The outer scope search of the scope, at this time, find the declaration of the three functions f in the global scope, and put them into the candidate set;

(2) Collect f (char3, char3) in the namespace N pointed to by the using indicator;

(3) Consider 2 types of collections. One is the function declared in the namespace defining the type of the class or the namespace defining the base class of the class
Number; the second is the friend function of this class or its base class. In this example, these two types of collections are empty.

The final candidate set is the four functions f listed above.

4.2. Determine available functions
Available functions refer to: the number of function parameters matches and each parameter has an implicit conversion sequence.

(1) If the actual parameter has m parameters, there are only m parameters among all candidate parameters;
(2) Among all candidate parameters, the number of parameters is less than m, currently only when there is an ellipsis in the parameter list;
(3) Among all the candidate parameters, the number of parameters exceeds m, and currently only has the default value after the m + 1 parameter. If available
If the collection is empty, the function call will fail.
These rules are reflected in the previous "3. Calling and matching of overloaded functions".

4.3. Determine the best matching function
After determining the available functions, for each function in the available function set, if the actual parameter of the calling function is to be called to calculate the priority, and finally select the highest priority. For example, in the matching rules introduced in "3. Calling and matching of overloaded functions", weights are assigned in order, then the total priority is calculated, and finally the optimal function is selected.


5. Summary
This article describes what function overloading is, why function overloading is needed, how the compiler solves the function duplication problem, and how the compiler resolves calls to overloaded functions. Through this article, I think everyone should be relatively clear about the overloading in C ++. Note: The introduction of the function name mapping mechanism is based on the g ++ compiler. Different compilers have different mappings; the compiler parses the call of the overloaded function, which is only one of all compilers. If you are interested in a certain compiler, please study it in depth.

In the end, I toss you two questions:

1. The plus sign + in C ++ can be used for the addition between two int types, it can also be used for the addition between floating-point numbers, and the connection between character strings. ? In another scenario, the plus sign + in the C language can be used for the addition between two int types and the addition between floating-point numbers. Is it operator overloading?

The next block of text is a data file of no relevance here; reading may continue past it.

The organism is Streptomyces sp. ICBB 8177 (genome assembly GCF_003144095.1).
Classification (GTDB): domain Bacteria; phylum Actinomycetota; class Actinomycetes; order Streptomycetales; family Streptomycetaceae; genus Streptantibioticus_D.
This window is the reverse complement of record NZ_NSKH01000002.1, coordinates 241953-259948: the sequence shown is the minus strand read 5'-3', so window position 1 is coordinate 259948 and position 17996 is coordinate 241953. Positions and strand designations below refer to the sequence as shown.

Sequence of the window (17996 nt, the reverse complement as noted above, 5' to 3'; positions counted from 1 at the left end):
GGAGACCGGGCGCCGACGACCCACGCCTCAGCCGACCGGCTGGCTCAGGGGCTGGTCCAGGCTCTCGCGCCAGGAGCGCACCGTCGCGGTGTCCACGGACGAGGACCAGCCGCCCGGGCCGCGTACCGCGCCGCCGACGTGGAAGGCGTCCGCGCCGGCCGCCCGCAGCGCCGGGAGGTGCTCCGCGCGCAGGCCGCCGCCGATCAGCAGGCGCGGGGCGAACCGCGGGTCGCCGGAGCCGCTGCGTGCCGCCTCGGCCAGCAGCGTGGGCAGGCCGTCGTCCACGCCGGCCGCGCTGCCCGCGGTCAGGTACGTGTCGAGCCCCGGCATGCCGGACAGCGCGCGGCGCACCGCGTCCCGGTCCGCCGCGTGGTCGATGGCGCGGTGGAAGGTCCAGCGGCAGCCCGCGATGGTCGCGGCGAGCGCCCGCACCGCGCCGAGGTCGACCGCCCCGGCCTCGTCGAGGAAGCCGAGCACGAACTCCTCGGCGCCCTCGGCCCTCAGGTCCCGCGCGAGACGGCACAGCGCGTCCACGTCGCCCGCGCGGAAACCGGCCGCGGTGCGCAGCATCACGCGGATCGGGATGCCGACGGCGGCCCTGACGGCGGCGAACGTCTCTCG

2. What happens when the template is overloaded? How do the overloads formed by template functions and ordinary functions match when they are called?
Appendix: A C ++ function overloading mechanism
This mechanism was proposed and implemented by Zhang Suqin and others. They wrote a C ++ compilation system COC ++ (developed on a domestic machine, under the UNIX operating system environment, with Chinese own copyright C, C ++ and FORTRAN language compilation system, these compilation systems are respectively Meet the ISOC90, AT & T C ++ 85 and ISOFORTRAN90 standards). The function overloading process in COC ++ mainly includes two sub-processes:

1. During the process of function declaration, the compilation system establishes a function declaration prototype linked list, changes the name according to the name change rule, and records the name after the function is renamed in the function declaration prototype list (the name change rule is similar to that described above in this article) , It's just the difference between which character is int- ", which character is char-", etc.)
Figure attached 1, process 1-create a function linked list (note that the encoding format of the function name is: <original function name> _ <scope name change> <function parameter table encoding>, which is a bit different from g ++)

2. During the translation of the function call statement, access the symbol table, find the corresponding function declaration prototype linked list, find the optimal matching function node according to the type matching principle, and output the name after the name change. The algorithm establishment function of the two subprocesses is given below Declaration of the prototype linked list algorithm flow is attached 1, and function call statement translation algorithm flow is attached 2.
Figure attached 2, process 2-overloaded function call, find the linked list

Attached-how does the overload of the template function and the ordinary function match when it is called?

Here is the answer from C ++ founder Bjarne Stroustrup:

1) Find the set of function template specializations that will take part in overload resolution.

2) if two template functions can be called and one is more specified than the other, consider only the most specialized template function in the following steps.

3) Do overload resolution for this set of functions, plus any ordinary functions as for ordinary functions.

4) If a function and a specialization are equally good matches, the function is perferred.

5) If no match is found, the call is an error.

Wu Qin

C ++ function overloading (transfer)